Vietnam may have contained the fatal bird flu outbreak that raged in the late 2000s but it is still struggling with new cases of the disease that have puzzled experts in the communist country.
Since January, bird flu outbreaks have occurred in 14 provinces. About 65,000 chicken and ducks have died or been culled. Authorities have confirmed four human cases, of which two have been fatal.
It's a long way from the peak in 2003 to 2009 when the virus infected millions of fowl and killed 57 people -- making Vietnam the second worst-hit country after Indonesia, according to the World Health Organisation.
In 2011, the country reported no new human cases, but the virus was still there, less threatening but not eradicated.
"Bird flu has a harmful impact on agriculture, on people's lives, with the reappearance of new weaker strains," said Hoang Van Nam, director of the animal health department at the agriculture ministry.
Outbreaks happen nationwide, he said, adding this was due to a mix of "the family structure of farming, a lack of information and gaps in vaccination and farm control programmes."
Concerns about avian influenza have risen in the region with China, Cambodia and Indonesia all reporting deaths from the H5N1 strain of the virus this year.
But traders at Hanoi's Ha Vi market, where between 80 and 100 tonnes of live birds are sold every day, say they are not concerned.
"Who said there is a bird flu epidemic here? This doesn't interest me. They exaggerate these things. I know only that all my chickens are in good health," market vendor Do Thi Thanh Hoa told AFP.
She said neither she nor her colleagues had to provide certificates of origin or vaccination for the birds they sell.
"Since the market opened, no one has been infected with H5N1. In this market, even when there is a ban, we still buy chickens and eat meat. Everyone is fine," said Dao Thi Ngoc, another farmer.
"The TV keeps talking about H5N1. Where is it happening?".
State television regularly runs reports on the dangers of transporting poultry that has not been vaccinated, warning of the risks of buying birds smuggled in from China.
But in a country where humans and fowl live side by side and where small, family-owned units dominate poultry production, it is almost impossible to monitor every bird slaughtered and sold.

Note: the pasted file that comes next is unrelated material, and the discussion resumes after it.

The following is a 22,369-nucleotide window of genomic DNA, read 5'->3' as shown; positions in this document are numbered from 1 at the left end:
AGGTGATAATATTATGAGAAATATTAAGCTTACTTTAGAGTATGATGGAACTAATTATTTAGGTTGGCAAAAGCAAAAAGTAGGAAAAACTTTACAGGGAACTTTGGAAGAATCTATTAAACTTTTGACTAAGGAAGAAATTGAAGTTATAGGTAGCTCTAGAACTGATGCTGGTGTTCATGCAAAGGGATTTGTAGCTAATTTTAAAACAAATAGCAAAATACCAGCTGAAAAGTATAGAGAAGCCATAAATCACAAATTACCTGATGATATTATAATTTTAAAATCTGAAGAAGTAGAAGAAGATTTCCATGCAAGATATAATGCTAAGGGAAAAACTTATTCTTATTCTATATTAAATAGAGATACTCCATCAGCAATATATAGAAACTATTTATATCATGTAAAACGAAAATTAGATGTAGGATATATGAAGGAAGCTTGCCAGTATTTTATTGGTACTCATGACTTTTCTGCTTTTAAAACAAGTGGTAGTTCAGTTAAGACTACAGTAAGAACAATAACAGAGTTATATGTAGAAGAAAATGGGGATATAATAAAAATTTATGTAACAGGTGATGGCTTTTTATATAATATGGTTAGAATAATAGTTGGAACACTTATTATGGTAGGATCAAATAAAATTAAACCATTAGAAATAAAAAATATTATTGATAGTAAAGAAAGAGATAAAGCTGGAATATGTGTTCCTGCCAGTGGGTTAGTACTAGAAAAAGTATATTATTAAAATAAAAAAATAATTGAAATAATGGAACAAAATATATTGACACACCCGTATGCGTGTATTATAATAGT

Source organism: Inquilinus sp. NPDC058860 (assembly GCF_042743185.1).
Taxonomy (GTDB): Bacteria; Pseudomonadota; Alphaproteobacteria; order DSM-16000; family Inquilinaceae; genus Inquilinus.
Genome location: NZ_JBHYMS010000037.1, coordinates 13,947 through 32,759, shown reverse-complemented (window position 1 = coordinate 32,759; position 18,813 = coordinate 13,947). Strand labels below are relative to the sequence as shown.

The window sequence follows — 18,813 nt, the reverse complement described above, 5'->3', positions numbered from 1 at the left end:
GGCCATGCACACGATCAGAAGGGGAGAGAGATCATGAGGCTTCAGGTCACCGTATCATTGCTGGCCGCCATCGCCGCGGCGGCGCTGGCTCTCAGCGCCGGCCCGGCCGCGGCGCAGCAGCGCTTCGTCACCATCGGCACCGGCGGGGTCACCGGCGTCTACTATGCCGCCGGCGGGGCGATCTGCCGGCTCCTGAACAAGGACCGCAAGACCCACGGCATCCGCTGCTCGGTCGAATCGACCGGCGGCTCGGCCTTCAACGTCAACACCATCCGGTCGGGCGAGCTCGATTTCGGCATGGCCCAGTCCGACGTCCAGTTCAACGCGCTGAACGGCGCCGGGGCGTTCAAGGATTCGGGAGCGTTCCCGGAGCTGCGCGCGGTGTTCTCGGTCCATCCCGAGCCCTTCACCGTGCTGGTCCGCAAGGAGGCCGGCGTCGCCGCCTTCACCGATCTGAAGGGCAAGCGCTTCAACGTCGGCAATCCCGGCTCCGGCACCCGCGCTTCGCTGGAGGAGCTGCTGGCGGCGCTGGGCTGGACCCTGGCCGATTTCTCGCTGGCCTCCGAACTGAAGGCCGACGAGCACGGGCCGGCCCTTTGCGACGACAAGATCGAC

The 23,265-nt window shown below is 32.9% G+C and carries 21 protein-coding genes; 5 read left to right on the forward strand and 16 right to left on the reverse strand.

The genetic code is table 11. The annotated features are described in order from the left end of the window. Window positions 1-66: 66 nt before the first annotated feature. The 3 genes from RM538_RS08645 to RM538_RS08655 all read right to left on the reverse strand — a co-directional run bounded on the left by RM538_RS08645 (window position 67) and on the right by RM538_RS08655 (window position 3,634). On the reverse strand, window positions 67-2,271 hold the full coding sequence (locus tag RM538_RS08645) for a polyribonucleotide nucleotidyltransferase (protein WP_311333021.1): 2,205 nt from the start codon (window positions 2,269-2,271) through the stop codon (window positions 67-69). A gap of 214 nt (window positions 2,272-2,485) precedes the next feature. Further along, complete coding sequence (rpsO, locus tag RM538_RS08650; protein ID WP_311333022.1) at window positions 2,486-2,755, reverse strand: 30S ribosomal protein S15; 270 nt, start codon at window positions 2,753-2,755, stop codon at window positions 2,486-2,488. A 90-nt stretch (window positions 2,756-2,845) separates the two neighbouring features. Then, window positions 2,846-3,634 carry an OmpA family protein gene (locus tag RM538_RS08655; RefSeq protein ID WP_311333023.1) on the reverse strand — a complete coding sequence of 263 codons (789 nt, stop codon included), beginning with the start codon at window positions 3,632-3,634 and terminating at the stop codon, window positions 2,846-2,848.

"There are too many small farms. You can't control all the cullings. Sometimes, hygiene standards are neglected, sometimes they're abandoned," said Can Xuan Binh, director of animal health services in Hanoi.
As it does every year, the government has been trying to promote better disinfection of contaminated farms, vaccination programmes and mass culls to keep a lid on H5N1 outbreaks.
But despite such efforts, officials have struggled to control the transportation and sale of live birds -- one of the key drivers of the spread of the disease.
And to add to their problems, experts have identified new strains of the virus in certain Vietnamese provinces that are proving resistant to the usual vaccine.
"The vaccine is no longer effective. The capacity for protection is henceforth limited," said Hoang Van Nam, adding up to 100 million doses of a new type of vaccine will soon have to be imported from China.
Some experts blame Vietnam's lingering H5N1 problem on political incoherence which, they say, undermines overall efforts to bring the crisis under control.
"When the epidemic explodes, they fight it. When it disappears, they stop," said one vet who asked not to be named, and is convinced that "the risks for humans are important."
The virus typically spreads from birds to humans through direct contact, but experts fear it could mutate into a form that is easily transmissible between humans, with the potential to kill millions in a pandemic.
Vietnam earlier in March approved a new $23 million fund to tackle the virus, with an emphasis on improving coordination between officials in the health and agricultural sectors.
But Patrice Gautier, a French vet who has been based in Vietnam for years, said that the virus, by its very nature, will take a long time to eradicate.
"This problem doesn't go away if you just throw money at it. It will take a long, hard slog to reinforce vet services," said Gautier, a bird flu expert.
According to him, Vietnam's animal health services have started to follow the recommendations of the World Organisation for Animal Health to address weaknesses diagnosed at the height of the outbreak.
"It is very unlikely that you will see a new crisis emerging in Vietnam," he said. "But it is very likely that the current situation, with a peak every winter, will persist for decades."
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